Each day, we hear the dire reports that people have closed their wallets, retail sales are down, and stores are closing. Could it be that the problem isn’t negative retail sales growth, but excessive store growth? I tackle that topic in today’s That Makes Me Stabby.
Happy Times at Some Malls?
This Sunday I went to a local outdoor mall to meet a friend for coffee. I was surprised to see that it was packed at around 11 AM. I probably shouldn’t have been: it was about 75 degrees outside, the mall is well-landscaped, and it’s in an affluent area. Not one store was out of business and the restaurants were all packed. I didn’t see as many shopping bags as usual, but there were some.
That started me thinking: why are some areas seeing multiple store closures while others aren’t really seeing the pinch?
Too Many Years of Too Much Growth
My theory is that stores got too accustomed to year-over-year growth. They got used to people living beyond their means and buying anything the stores offered. The stores, in turn, decided they should open more locations to bring in more people to encourage continued sales growth. How many Starbuck’s can one street support? How many Macy’s can one area support? Apparently, not as many as the executives thought.
A slight wobble in sales growth is enough to send those over-built chains scrambling. A store that saw minimal growth from year to year in the past is now seeing sales drop sharply. Stores that were doing robust sales are seeing sales slow, but they’re probably still making sales.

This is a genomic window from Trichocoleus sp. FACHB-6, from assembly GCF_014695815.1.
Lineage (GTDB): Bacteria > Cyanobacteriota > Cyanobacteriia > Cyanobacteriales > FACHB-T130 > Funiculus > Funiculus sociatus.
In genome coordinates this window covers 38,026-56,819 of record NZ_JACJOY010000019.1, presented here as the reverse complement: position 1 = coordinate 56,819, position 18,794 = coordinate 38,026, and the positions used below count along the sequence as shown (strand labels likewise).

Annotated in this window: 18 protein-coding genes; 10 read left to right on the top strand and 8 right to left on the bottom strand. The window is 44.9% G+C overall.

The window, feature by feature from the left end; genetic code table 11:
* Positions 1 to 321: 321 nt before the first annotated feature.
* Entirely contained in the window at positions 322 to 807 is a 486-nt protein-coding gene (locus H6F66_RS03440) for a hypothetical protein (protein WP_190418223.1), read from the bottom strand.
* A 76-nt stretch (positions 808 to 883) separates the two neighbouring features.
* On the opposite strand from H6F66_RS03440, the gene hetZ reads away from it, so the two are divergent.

Can Retail Sales Grow Forever?
My feeling? No, they can’t. The US population isn’t growing as quickly anymore, at least not among the segments with money. People’s incomes aren’t growing as fast, either. And frankly, we can’t continue to rely on rampant consumerism to be the backbone of the economy. I think stores need to be prepared for flat sales, or maybe even “negative growth.” If a store can survive that, then it’s a store that should be in that location. If three months of bad sales are enough to close a store, then it’s a store that shouldn’t be there in the first place.
I also heard, anecdotally, that some stores saw flat sales this past Christmas, but they had 50% less inventory. Some people would say that means they could have sold more stuff in a good year. I say that means they didn’t need all that stuff last year, either.
From my perspective, this recession will serve as a shakeout for the stores and production levels that weren’t necessary. It will hurt, but the strong will survive. Hopefully it will encourage manufacturers to produce an appropriate amount of goods, instead of using the “if we built it, they will buy it” method of production.
So, these calls for more buying, more buying, more buying make me very angry. People have stopped buying because they don’t need all this stuff, and they don’t need the stores that sell them. As I said, the shift to a less consumerist economy will hurt, but eventually we’ll find a new way to be. Maybe some of those mini-malls will be turned into parks or playgrounds. I’m not seeing that as a bad thing, even if the pundits do.